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“She is a fierce fighter for equity, inclusion and fairness for all.” Fitchburg Common Council Chambers officially dedicated to Frances Huntley-Cooper

Frances Huntley-Cooper (in pink) celebrates with friends and community leaders at the official dedication of the Frances Huntley-Cooper Common Council Chambers.

The Common Council Chambers in Fitchburg City Hall are now the Frances Huntley-Cooper Common Council Chambers.

A standing-room-only, overflowing crowd of political leaders (including a former Wisconsin governor and the current Wisconsin governor) and community leaders converged on Fitchburg City Hall on the night of March 8th to tell emotional and heartwarming stories about and to honor the legacy of Frances Huntley-Cooper at the official dedication of the Frances Huntley-Cooper City of the Fitchburg Common Council Chambers.

Huntley-Cooper made history in 1991 when she became the mayor of Fitchburg and the first African-American mayor elected to office in the state of Wisconsin. The City of Fitchburg Common Council announced it was naming its chambers after Huntley-Cooper last year, and on March 8, the entire community came out to celebrate as it was made official.

Frances Huntley-Cooper with her son, Akil Cooper, celebrating the official dedication of the Frances Huntley-Cooper City of Fitchburg Common Council Chambers.
(Photo by David Dahmer)

Kesha Bozeman, who helped organize the event, served as the mistress of ceremonies, while Fitchburg Mayor Aaron Richardson gave the welcome.

“I think it’s long overdue to celebrate Frances Huntley-Cooper and all the great things that she has done not only for the city of Fitchburg, but for the state as well,” Richardson said. “I think that when I look at the things that she’s accomplished, and you look at how she’s been a trailblazer and someone who has come forward and has been really an idol, someone’s been a mentor for many people, including people of color, as well … I think that’s really the legacy.”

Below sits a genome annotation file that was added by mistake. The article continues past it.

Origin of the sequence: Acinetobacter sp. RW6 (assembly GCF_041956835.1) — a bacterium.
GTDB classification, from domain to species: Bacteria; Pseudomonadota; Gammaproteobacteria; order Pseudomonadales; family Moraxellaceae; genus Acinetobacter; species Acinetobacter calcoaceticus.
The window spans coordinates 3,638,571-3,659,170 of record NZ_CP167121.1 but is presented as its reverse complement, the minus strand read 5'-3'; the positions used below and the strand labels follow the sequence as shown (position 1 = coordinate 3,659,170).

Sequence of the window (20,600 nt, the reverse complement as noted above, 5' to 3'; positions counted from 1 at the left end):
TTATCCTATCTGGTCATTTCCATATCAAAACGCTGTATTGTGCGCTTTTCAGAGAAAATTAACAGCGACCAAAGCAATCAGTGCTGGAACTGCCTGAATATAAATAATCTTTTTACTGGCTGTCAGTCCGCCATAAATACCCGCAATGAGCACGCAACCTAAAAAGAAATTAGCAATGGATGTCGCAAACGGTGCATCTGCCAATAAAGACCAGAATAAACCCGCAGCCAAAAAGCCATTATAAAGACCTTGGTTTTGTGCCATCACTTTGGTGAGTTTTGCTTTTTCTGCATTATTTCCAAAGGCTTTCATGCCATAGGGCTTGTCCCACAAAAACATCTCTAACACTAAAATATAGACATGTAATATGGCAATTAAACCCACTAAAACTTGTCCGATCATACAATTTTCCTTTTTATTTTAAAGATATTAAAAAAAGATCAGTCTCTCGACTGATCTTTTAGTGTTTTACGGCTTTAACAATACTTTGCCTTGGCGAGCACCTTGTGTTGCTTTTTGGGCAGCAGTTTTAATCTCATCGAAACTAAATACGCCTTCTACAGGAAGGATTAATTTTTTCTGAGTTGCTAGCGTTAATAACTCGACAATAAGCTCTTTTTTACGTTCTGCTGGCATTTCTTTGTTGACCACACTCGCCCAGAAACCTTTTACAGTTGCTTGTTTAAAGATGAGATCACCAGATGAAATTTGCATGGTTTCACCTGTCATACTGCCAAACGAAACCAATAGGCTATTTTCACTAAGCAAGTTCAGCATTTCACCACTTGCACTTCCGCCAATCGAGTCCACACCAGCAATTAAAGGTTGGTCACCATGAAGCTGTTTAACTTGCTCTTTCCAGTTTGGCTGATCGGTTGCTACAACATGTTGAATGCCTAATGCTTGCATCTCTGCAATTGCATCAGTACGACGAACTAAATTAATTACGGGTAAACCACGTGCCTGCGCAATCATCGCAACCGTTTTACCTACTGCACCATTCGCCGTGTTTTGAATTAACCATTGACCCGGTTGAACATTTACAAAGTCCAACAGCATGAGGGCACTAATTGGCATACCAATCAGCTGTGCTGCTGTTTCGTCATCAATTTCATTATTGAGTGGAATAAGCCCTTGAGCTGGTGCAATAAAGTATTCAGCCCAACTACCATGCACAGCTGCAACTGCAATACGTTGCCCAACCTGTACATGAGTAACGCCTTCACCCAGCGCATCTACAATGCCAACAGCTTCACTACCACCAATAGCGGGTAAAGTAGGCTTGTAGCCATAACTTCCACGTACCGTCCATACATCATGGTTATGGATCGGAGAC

Frances Huntley-Cooper’s campaign literature from her mayoral campaign in 1991.

Dr. Alex Gee, the founder of The Center for Black Excellence & Culture, gave the invocation at the event. Gee has been living in Fitchburg since 1995. 

“There are many things about this city that make me proud. But of all my years of being here, this is the proudest moment that I’ve been a part of – that the city would recognize the legacy of this great leader, this great woman,” Gee said. “The other thing I want to say is that Ms. Frances came out of semi-retirement to be a co-chair for our capital campaign for the Center for Black Excellence and Culture. And that’s nothing that I’ve asked her to be a part of, but she did not hesitate to support me. Miss Kesha [Bozeman] earlier said she can’t imagine a world without Miss Frances. Because of the action that we’re taking today, we will never have to imagine Fitchburg without her.”

Huntley-Cooper had spent quite a lot of time in the Fitchburg Common Council Chambers. Before making history as mayor, Huntley-Cooper spent four years as Fitchburg’s District 1 alderperson including serving as president of the Common Council.

TEMPO Madison, who helped organize the event, presented Huntley-Cooper with a plaque that will be displayed in the chambers. The official plaque unveiling was done by attorney Shana Lewis of Renning Lewis & Lacy, S.C., Dr. Leslie Petty of Madison College and Michael Johnson, president & CEO of the Boys & Girls Clubs of Dane County. Johnson was responsible for getting the ball rolling on the renaming with an open letter to Fitchburg Mayor Aaron Richardson and a social media campaign back in 2021.


Frances Huntley-Cooper with her sisters from the Kappa Psi Omega chapter of Alpha Kappa Alpha sorority, which she has been a member of since the ’70s.

“I’m just so thankful to see so many people in this room,” Johnson said. “And let’s not just celebrate Frances today, let’s celebrate her every day, every year. We are just so thankful for the leadership you’ve provided to this community and just personally, I know when I have called on you at the Boys and Girls Clubs, you have always been there. Frances, we love you. And we are so thankful that you’re being honored today.”

Wisconsin Governor Tony Evers told the crowd that he remembered the first time that he had ever met Huntley-Cooper when he was the superintendent of the Verona School District and she was the mayor of Fitchburg.